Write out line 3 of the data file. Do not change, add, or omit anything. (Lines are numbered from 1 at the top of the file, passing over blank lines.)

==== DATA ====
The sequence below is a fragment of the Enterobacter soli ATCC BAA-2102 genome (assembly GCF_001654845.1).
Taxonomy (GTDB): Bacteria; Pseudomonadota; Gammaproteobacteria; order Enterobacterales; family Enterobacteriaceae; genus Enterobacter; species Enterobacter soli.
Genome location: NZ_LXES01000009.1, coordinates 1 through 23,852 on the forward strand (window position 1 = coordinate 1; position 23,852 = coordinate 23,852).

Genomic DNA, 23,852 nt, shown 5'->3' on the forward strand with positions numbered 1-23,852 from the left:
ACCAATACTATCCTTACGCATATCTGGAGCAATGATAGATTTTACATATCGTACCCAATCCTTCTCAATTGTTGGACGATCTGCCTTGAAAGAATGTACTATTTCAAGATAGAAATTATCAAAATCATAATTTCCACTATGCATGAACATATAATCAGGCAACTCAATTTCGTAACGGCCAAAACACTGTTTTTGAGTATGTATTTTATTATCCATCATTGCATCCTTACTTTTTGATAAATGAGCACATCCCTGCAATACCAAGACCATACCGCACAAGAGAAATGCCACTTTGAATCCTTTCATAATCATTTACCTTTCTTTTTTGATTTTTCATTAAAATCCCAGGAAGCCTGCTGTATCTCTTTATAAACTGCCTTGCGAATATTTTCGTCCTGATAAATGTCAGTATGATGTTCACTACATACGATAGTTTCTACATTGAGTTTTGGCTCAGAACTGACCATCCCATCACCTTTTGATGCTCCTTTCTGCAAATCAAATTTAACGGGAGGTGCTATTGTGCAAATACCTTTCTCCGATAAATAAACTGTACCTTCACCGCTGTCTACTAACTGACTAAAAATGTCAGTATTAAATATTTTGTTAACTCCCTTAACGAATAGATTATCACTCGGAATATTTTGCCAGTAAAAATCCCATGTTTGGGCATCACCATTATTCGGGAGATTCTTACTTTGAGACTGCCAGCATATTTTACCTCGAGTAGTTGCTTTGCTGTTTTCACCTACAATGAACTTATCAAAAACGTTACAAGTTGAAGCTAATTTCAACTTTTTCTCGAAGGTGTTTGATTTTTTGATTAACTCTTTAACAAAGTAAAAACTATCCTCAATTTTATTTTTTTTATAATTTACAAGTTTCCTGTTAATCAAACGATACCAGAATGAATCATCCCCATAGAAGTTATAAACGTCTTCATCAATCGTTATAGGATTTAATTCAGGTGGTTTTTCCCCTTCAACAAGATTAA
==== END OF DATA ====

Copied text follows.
Genome location: NZ_LXES01000009.1, coordinates 1 through 23,852 on the forward strand (window position 1 = coordinate 1; position 23,852 = coordinate 23,852).